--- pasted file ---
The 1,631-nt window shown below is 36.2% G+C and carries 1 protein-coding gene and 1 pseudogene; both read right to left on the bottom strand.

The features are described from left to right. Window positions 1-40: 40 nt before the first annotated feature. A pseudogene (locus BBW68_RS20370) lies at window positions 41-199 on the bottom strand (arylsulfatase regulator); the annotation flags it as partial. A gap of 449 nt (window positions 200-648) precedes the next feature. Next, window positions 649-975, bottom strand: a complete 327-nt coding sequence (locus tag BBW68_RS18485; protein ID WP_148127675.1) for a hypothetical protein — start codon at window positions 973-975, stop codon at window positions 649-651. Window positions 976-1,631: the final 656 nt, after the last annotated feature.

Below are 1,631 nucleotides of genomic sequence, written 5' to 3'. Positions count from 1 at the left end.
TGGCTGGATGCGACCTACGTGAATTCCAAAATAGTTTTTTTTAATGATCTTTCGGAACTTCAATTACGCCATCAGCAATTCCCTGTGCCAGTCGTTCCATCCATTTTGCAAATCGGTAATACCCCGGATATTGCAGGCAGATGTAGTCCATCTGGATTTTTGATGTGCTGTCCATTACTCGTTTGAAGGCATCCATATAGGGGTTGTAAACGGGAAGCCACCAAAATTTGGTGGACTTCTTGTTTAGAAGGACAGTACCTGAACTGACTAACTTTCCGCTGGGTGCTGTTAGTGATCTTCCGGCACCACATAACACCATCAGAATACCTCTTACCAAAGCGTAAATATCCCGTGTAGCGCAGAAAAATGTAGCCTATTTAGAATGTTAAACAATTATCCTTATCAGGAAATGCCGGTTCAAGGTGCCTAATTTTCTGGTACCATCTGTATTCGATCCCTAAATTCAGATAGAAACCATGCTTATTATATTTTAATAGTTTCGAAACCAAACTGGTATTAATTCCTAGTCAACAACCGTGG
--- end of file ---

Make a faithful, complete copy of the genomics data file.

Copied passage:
The 1,631-nt window shown below is 36.2% G+C and carries 1 protein-coding gene and 1 pseudogene; both read right to left on the bottom strand.

The features are described from left to right. Window positions 1-40: 40 nt before the first annotated feature. A pseudogene (locus BBW68_RS20370) lies at window positions 41-199 on the bottom strand (arylsulfatase regulator); the annotation flags it as partial. A gap of 449 nt (window positions 200-648) precedes the next feature. Next, window positions 649-975, bottom strand: a complete 327-nt coding sequence (locus tag BBW68_RS18485; protein ID WP_148127675.1) for a hypothetical protein — start codon at window positions 973-975, stop codon at window positions 649-651. Window positions 976-1,631: the final 656 nt, after the last annotated feature.

Below are 1,631 nucleotides of genomic sequence, written 5' to 3'. Positions count from 1 at the left end.
TGGCTGGATGCGACCTACGTGAATTCCAAAATAGTTTTTTTTAATGATCTTTCGGAACTTCAATTACGCCATCAGCAATTCCCTGTGCCAGTCGTTCCATCCATTTTGCAAATCGGTAATACCCCGGATATTGCAGGCAGATGTAGTCCATCTGGATTTTTGATGTGCTGTCCATTACTCGTTTGAAGGCATCCATATAGGGGTTGTAAACGGGAAGCCACCAAAATTTGGTGGACTTCTTGTTTAGAAGGACAGTACCTGAACTGACTAACTTTCCGCTGGGTGCTGTTAGTGATCTTCCGGCACCACATAACACCATCAGAATACCTCTTACCAAAGCGTAAATATCCCGTGTAGCGCAGAAAAATGTAGCCTATTTAGAATGTTAAACAATTATCCTTATCAGGAAATGCCGGTTCAAGGTGCCTAATTTTCTGGTACCATCTGTATTCGATCCCTAAATTCAGATAGAAACCATGCTTATTATATTTTAATAGTTTCGAAACCAAACTGGTATTAATTCCTAGTCAACAACCGTGG